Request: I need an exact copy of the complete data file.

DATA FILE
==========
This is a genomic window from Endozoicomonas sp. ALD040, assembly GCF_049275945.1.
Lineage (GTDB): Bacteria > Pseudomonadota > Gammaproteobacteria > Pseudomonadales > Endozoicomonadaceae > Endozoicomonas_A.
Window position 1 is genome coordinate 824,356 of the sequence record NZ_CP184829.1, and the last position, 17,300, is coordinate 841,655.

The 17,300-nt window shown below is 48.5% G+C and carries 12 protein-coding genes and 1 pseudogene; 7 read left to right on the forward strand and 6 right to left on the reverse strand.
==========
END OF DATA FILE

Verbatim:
This is a genomic window from Endozoicomonas sp. ALD040, assembly GCF_049275945.1.
Lineage (GTDB): Bacteria > Pseudomonadota > Gammaproteobacteria > Pseudomonadales > Endozoicomonadaceae > Endozoicomonas_A.
Window position 1 is genome coordinate 824,356 of the sequence record NZ_CP184829.1, and the last position, 17,300, is coordinate 841,655.

The 17,300-nt window shown below is 48.5% G+C and carries 12 protein-coding genes and 1 pseudogene; 7 read left to right on the forward strand and 6 right to left on the reverse strand.